Under Section 9 of the Wills Act 1837, there should always be two witnesses present during the physical signing of the Will with the testator (the person who has made the Will). The witnesses would also be required to sign the Will in the testator’s presence to validate the document. These rules have been key pillars in the process of validating a Will until the Covid-19 pandemic brought about unprecedented change. As the death rates began to increase, restrictions were put in place by the government, which lead to the elderly population being forced into self-isolation. Suddenly, the need for valid Wills to be made in a timely and efficient manner became a priority.
As a result, new legislation was introduced in 2020 broadening the definition of the witnesses needing to be “in the presence of”, to include video conferencing and “other visual transmission”. This was subsequently backdated to January 2020 and kept in place until January 2022. The government has recently announced that it has extended the legislation till January 2024.
So, why has this legislation been extended when only 14% of solicitors who drafted Wills during lockdown took part in remote witnessing? According to reports from the Law Society, the option to remote witness has proved helpful amongst vulnerable people who need to set their affairs in order and cannot afford to do so in a physical capacity. This legislation was created to support those who are isolating, vulnerable or incapacitated by further restrictions, and has seemingly achieved this goal. However, “video conferencing” to witness and validate a Will is not without its complications.
One of the risks a solicitor must be aware of is that the testator could lose their mental capacity to validate the Will over time. If the testator is not in a proper capacity to sign their Will, it would be difficult to tell this through a screen. There could also be a chance that undue influence is at play by someone off-camera and out of sight during the signing. Unfortunately, there is no concrete way of confirming that the testator is alone and/or uninfluenced over a video call.
There is also a risk of documents going missing in the post. A Will is only valid once it is signed by the testator and both witnesses. If the Will is lost in the post before being signed by the witnesses it will need to be re-signed, causing unnecessary delays. If there is a delay between the testator and the witnesses’ signings, there is a high probability that the testator (especially a vulnerable person) could die before the Will is completed.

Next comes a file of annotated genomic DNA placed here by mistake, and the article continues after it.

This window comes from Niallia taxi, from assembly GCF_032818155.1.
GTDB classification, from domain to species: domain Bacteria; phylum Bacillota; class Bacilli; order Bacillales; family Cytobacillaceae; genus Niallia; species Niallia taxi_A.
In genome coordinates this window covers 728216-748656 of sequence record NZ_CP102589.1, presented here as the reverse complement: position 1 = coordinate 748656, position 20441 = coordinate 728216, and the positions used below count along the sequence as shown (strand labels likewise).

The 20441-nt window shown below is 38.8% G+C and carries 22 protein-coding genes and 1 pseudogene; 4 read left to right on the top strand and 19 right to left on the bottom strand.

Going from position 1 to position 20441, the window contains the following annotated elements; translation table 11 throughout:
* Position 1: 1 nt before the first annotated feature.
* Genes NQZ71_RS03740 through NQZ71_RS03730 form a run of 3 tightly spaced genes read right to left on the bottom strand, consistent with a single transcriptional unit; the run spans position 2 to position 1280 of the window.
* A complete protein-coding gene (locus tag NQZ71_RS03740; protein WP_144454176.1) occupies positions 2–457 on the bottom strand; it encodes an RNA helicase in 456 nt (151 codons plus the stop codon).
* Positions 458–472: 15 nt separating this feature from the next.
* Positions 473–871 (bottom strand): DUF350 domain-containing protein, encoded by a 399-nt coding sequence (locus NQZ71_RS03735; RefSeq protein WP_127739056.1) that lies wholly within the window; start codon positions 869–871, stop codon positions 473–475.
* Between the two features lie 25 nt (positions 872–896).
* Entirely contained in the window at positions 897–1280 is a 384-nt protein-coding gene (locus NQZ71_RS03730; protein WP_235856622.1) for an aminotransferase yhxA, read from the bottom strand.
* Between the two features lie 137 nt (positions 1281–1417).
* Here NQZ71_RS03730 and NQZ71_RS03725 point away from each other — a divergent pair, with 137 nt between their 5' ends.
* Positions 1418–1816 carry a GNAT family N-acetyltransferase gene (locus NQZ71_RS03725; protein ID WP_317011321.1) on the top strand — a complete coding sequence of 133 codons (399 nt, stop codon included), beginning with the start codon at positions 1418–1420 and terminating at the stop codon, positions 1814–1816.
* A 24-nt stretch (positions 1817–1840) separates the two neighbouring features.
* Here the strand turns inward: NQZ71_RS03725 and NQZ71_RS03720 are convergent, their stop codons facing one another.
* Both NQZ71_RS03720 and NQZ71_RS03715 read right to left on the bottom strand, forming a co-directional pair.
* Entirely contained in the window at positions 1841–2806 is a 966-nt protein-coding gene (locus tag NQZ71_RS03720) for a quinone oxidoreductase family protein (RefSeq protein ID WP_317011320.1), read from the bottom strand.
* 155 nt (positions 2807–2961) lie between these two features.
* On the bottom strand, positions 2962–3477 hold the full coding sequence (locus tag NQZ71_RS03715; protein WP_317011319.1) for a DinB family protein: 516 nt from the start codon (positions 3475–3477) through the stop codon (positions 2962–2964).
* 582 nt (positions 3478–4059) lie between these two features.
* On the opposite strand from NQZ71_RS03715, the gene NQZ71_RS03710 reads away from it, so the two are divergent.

It is important to note that although video witnessing is a legal method to validate your Will, it is not the most secure. There is a potential risk of fraud. If a third party posts or delivers the Will, there is a risk they could replace certain pages or the Will in its entirety. The Ministry of Justice (MOJ) have also stressed that the “the use of video technology should remain a last resort, and people must continue to arrange physical witnessing of wills where it is safe to do so.” There are several ways in which Wills can be witnessed, such as witnessing through a window, carpark witnessing or from another room in the property.
Here at Aston Bond, we believe validating any Will is a matter of great importance and for that reason we encourage signing your Wills in person at our offices or via a home visit. It is imperative to confirm that the testator has full mental capacity and is not being coerced or pressured to sign the Will in any way. We would recommend that other options should be explored before relying on video witnessing.
For more information on making valid Wills through using video conferencing, you can check out: